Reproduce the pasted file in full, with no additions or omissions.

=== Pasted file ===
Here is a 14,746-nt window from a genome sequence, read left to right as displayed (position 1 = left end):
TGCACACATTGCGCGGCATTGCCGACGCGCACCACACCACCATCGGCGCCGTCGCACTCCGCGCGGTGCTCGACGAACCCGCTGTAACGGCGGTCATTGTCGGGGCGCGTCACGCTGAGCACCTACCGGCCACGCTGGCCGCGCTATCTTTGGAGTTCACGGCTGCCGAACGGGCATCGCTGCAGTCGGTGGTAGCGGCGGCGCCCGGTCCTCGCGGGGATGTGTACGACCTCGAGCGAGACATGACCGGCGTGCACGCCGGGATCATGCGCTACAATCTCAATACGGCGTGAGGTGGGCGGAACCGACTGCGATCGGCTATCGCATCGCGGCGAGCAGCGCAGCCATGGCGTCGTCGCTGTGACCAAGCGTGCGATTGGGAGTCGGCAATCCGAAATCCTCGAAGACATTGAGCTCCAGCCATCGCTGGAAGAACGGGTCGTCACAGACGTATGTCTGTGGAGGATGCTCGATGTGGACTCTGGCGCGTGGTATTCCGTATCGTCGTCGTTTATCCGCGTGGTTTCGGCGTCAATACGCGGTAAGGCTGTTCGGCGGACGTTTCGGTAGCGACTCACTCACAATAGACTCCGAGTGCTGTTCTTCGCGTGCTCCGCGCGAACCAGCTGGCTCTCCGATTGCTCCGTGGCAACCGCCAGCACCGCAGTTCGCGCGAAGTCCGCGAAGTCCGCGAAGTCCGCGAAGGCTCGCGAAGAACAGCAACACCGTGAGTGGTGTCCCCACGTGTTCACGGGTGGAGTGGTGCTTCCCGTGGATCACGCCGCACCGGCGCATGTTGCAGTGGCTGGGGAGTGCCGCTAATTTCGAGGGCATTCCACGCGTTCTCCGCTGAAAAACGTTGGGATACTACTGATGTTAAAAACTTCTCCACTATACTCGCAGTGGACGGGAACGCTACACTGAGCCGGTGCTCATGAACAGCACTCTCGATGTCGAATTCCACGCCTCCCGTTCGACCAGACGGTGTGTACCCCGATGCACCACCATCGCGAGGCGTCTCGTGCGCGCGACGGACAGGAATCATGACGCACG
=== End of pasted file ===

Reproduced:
Here is a 14,746-nt window from a genome sequence, read left to right as displayed (position 1 = left end):
TGCACACATTGCGCGGCATTGCCGACGCGCACCACACCACCATCGGCGCCGTCGCACTCCGCGCGGTGCTCGACGAACCCGCTGTAACGGCGGTCATTGTCGGGGCGCGTCACGCTGAGCACCTACCGGCCACGCTGGCCGCGCTATCTTTGGAGTTCACGGCTGCCGAACGGGCATCGCTGCAGTCGGTGGTAGCGGCGGCGCCCGGTCCTCGCGGGGATGTGTACGACCTCGAGCGAGACATGACCGGCGTGCACGCCGGGATCATGCGCTACAATCTCAATACGGCGTGAGGTGGGCGGAACCGACTGCGATCGGCTATCGCATCGCGGCGAGCAGCGCAGCCATGGCGTCGTCGCTGTGACCAAGCGTGCGATTGGGAGTCGGCAATCCGAAATCCTCGAAGACATTGAGCTCCAGCCATCGCTGGAAGAACGGGTCGTCACAGACGTATGTCTGTGGAGGATGCTCGATGTGGACTCTGGCGCGTGGTATTCCGTATCGTCGTCGTTTATCCGCGTGGTTTCGGCGTCAATACGCGGTAAGGCTGTTCGGCGGACGTTTCGGTAGCGACTCACTCACAATAGACTCCGAGTGCTGTTCTTCGCGTGCTCCGCGCGAACCAGCTGGCTCTCCGATTGCTCCGTGGCAACCGCCAGCACCGCAGTTCGCGCGAAGTCCGCGAAGTCCGCGAAGTCCGCGAAGGCTCGCGAAGAACAGCAACACCGTGAGTGGTGTCCCCACGTGTTCACGGGTGGAGTGGTGCTTCCCGTGGATCACGCCGCACCGGCGCATGTTGCAGTGGCTGGGGAGTGCCGCTAATTTCGAGGGCATTCCACGCGTTCTCCGCTGAAAAACGTTGGGATACTACTGATGTTAAAAACTTCTCCACTATACTCGCAGTGGACGGGAACGCTACACTGAGCCGGTGCTCATGAACAGCACTCTCGATGTCGAATTCCACGCCTCCCGTTCGACCAGACGGTGTGTACCCCGATGCACCACCATCGCGAGGCGTCTCGTGCGCGCGACGGACAGGAATCATGACGCACG